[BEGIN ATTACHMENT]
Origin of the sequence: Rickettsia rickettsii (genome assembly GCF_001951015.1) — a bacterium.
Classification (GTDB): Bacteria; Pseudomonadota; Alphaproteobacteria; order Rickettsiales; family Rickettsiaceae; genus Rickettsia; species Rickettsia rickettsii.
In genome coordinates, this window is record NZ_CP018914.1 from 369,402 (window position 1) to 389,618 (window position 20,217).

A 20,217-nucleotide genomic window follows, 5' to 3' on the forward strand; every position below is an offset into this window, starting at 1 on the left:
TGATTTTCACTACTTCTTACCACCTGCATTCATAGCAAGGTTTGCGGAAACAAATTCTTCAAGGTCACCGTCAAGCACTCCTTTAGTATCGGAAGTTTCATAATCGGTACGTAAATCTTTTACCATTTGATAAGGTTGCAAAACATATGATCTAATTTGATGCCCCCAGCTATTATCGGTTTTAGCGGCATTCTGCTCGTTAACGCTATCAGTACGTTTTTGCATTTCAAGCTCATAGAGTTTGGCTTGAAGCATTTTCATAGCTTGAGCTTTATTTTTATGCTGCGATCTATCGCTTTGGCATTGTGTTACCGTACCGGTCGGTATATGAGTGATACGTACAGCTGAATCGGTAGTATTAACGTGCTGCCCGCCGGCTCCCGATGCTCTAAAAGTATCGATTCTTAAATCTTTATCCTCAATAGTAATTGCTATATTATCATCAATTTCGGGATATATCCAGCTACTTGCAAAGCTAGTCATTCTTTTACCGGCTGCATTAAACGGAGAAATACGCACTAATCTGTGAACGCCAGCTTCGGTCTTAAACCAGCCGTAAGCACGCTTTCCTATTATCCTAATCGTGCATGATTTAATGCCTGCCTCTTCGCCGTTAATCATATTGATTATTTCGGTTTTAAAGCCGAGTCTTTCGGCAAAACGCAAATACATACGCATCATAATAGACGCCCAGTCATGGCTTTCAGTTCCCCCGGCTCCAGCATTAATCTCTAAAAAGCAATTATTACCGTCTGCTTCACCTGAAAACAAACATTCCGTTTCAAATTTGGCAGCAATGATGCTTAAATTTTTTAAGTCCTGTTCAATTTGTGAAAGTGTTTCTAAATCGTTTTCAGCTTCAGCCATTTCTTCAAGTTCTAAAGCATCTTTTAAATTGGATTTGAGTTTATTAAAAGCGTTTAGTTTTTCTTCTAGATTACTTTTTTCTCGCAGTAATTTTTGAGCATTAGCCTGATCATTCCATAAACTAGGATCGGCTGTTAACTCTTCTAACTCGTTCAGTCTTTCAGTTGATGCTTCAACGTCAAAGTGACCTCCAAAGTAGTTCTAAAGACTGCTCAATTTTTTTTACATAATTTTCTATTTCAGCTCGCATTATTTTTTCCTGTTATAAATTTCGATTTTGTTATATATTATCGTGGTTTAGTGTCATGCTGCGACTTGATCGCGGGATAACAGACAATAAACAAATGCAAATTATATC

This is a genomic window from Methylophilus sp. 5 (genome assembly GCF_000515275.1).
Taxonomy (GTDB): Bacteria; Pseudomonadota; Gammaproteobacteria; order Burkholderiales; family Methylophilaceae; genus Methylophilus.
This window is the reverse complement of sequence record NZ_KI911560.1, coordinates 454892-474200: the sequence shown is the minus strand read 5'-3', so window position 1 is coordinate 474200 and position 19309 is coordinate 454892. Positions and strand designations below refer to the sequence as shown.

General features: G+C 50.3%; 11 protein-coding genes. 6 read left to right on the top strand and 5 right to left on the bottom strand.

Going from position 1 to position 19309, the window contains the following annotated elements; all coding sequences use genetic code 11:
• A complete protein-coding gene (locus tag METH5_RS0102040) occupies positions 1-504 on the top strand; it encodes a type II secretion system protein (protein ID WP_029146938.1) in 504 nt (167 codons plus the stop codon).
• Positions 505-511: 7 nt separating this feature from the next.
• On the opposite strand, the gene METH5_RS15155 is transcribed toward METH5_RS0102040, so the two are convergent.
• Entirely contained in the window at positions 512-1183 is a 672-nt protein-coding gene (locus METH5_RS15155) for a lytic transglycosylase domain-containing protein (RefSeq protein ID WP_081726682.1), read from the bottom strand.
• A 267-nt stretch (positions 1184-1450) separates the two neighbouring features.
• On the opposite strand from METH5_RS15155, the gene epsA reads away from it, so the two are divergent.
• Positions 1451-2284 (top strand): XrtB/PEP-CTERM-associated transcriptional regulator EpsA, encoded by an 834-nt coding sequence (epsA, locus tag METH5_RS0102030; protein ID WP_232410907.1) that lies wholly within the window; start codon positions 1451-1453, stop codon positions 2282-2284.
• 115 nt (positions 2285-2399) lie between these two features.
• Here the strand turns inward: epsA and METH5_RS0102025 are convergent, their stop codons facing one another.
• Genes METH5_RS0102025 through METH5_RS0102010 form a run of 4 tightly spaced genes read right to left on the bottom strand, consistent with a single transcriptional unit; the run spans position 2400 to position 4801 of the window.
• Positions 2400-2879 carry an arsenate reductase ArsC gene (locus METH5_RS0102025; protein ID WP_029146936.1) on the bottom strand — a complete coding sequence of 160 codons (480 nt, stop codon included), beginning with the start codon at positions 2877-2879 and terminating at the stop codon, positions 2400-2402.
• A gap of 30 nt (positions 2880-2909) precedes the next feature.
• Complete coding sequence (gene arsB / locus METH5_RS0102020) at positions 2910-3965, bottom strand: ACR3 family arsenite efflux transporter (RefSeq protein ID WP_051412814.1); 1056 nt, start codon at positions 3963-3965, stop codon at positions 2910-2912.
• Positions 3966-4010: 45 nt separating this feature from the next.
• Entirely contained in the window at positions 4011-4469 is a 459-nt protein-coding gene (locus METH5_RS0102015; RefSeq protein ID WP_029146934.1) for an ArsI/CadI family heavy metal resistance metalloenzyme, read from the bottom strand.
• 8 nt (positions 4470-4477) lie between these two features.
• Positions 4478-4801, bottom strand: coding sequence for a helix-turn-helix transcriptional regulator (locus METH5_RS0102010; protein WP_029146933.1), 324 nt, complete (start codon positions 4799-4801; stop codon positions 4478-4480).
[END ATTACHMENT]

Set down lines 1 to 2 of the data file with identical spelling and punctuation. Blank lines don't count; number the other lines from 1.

Origin of the sequence: Rickettsia rickettsii (genome assembly GCF_001951015.1) — a bacterium.
Classification (GTDB): Bacteria; Pseudomonadota; Alphaproteobacteria; order Rickettsiales; family Rickettsiaceae; genus Rickettsia; species Rickettsia rickettsii.